The campaign was launched with urgency in far-western districts of the country after a woman died inside a chhau shed in Achham district in early December. Numerous women have lost their lives in the region over the years while staying inside menstrual huts, commonly from suffocation, extreme weather conditions, and snake-bite.

read more here @ Himalayan Times

Scythian horsewomen and the myth of the Amazons

From The Wild Hunt
In December 2019, the Russian Academy of Sciences reported finding the skeletal remains of four horsewomen. The burial site contained contained weapons and only female skeletons.

Image result for scythian warrior women

Archaeologists have dated the grave to between 400 and 301 B.C.E. and linked it to Scythian culture. Previously, archaeologists had found the burials of 11 young horsewomen along the Don River valley. This finding marks the first known burial of women of different ages in the same grave.

Tomb robbers had broken into the kurgan in either the 3rd or 2nd Century B.C.E. These ancient grave robbers only damaged the northern half of the kurgan. The disturbed half of the kurgan contained the skeletal remains of a woman aged between 20 and 25 as well as that of a young woman aged 12 or 13. The grave goods in this half of the kurgan included animal bones, iron hooks, iron knives, 30 iron arrowheads, fragments of ceramics, and harnesses for horses.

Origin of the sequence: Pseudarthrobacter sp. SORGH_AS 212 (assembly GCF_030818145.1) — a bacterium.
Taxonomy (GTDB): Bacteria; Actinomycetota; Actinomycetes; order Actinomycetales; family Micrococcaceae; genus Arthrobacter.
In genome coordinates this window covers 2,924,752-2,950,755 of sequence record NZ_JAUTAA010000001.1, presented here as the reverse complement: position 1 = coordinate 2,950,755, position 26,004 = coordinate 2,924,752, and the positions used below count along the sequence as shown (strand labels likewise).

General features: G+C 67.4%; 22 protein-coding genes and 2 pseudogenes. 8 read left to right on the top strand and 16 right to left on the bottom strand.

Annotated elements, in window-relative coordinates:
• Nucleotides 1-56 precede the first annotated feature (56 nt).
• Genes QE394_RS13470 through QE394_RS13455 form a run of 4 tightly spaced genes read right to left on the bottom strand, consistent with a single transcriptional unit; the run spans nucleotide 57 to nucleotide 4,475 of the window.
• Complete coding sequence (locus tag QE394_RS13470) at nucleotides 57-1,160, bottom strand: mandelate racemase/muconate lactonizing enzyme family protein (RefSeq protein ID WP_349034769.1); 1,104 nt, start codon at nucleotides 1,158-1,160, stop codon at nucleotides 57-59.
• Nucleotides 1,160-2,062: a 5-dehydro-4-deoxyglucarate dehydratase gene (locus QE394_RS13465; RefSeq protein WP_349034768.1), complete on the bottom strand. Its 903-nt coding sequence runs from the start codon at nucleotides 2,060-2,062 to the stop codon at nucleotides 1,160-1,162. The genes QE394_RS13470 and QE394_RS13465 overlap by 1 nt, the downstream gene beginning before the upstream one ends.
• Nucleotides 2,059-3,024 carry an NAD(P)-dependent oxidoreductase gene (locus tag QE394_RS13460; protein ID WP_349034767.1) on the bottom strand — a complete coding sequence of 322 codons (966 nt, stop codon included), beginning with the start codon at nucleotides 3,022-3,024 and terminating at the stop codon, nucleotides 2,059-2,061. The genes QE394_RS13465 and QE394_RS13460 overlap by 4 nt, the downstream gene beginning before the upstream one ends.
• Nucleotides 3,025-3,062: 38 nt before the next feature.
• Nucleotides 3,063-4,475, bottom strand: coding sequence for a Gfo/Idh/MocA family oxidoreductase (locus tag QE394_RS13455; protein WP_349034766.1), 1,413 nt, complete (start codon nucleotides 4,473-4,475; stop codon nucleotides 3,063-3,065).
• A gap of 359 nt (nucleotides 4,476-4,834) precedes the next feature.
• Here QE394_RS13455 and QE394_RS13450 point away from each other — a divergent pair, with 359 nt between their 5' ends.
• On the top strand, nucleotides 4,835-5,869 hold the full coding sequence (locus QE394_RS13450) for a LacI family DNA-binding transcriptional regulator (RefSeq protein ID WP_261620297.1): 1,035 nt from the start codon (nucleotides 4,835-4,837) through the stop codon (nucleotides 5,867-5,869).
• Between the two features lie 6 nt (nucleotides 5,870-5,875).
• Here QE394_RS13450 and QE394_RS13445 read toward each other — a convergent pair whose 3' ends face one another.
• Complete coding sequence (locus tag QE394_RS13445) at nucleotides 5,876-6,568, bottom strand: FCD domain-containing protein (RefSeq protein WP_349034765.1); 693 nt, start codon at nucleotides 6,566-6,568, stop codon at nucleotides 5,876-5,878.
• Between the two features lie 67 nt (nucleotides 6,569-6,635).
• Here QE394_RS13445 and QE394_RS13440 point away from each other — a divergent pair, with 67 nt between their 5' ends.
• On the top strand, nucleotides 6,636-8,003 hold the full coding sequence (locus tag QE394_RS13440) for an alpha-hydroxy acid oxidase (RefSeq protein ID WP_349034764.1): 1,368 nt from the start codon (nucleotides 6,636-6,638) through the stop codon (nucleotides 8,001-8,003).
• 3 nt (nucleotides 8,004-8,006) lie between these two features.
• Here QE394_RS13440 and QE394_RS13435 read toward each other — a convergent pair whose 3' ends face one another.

read more here @The Wild Hunt

Friday, January 3, 2020

30,000 People Were 'Disappeared' in Argentina's Dirty War. These Women Never Stopped Looking

Draped in lush trees and surrounded by stately buildings, Buenos Aires’ Plaza de Mayo might look like a place to check out monuments or stop for a relaxing rest. But each Thursday, one of Argentina’s most famous public squares fills with women wearing white scarves and holding signs covered with names.